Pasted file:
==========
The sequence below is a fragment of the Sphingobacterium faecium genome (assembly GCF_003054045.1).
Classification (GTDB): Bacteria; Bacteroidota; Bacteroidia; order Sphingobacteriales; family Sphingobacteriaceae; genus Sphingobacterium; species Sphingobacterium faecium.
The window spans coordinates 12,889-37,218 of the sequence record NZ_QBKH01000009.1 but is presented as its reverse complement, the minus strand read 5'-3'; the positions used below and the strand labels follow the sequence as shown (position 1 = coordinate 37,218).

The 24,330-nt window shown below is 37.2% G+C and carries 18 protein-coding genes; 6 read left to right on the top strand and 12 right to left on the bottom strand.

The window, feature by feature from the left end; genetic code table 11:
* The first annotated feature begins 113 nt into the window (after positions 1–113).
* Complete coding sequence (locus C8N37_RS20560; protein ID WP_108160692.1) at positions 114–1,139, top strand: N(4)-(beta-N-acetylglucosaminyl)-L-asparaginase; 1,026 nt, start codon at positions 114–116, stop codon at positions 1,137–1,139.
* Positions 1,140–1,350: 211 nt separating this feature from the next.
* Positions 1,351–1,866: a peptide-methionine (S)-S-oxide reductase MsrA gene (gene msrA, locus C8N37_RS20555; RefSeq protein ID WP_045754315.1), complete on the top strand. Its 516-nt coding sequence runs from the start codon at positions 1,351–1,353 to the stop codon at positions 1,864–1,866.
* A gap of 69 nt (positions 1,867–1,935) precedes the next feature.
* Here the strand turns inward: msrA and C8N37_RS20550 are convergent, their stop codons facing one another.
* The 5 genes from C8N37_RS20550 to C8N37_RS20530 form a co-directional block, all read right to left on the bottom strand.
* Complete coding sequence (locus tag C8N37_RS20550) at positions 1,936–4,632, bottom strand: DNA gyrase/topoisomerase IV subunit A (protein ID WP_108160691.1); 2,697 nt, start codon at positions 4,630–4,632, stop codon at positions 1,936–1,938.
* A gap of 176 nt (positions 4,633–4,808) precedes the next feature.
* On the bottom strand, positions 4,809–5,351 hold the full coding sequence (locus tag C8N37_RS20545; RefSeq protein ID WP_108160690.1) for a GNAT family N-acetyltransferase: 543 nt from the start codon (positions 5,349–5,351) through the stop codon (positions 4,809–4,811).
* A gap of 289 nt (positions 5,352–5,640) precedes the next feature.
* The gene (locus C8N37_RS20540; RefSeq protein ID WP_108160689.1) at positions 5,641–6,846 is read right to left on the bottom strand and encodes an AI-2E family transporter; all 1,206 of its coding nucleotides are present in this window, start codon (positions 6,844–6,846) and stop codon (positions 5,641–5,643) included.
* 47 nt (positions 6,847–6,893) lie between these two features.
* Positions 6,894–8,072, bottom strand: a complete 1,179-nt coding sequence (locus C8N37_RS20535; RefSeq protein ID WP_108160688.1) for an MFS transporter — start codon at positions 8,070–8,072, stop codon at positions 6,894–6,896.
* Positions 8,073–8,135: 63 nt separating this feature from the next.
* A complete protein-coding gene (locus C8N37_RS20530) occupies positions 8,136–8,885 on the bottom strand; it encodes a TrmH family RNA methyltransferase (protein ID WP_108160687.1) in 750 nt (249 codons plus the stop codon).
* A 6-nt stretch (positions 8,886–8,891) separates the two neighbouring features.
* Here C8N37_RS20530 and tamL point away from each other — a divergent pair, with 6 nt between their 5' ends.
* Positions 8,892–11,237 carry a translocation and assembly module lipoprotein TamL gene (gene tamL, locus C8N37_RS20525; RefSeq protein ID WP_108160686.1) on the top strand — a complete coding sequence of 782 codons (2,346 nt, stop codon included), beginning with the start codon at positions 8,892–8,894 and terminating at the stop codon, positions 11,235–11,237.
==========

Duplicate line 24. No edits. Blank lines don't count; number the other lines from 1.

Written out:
* Positions 8,892–11,237 carry a translocation and assembly module lipoprotein TamL gene (gene tamL, locus C8N37_RS20525; RefSeq protein ID WP_108160686.1) on the top strand — a complete coding sequence of 782 codons (2,346 nt, stop codon included), beginning with the start codon at positions 8,892–8,894 and terminating at the stop codon, positions 11,235–11,237.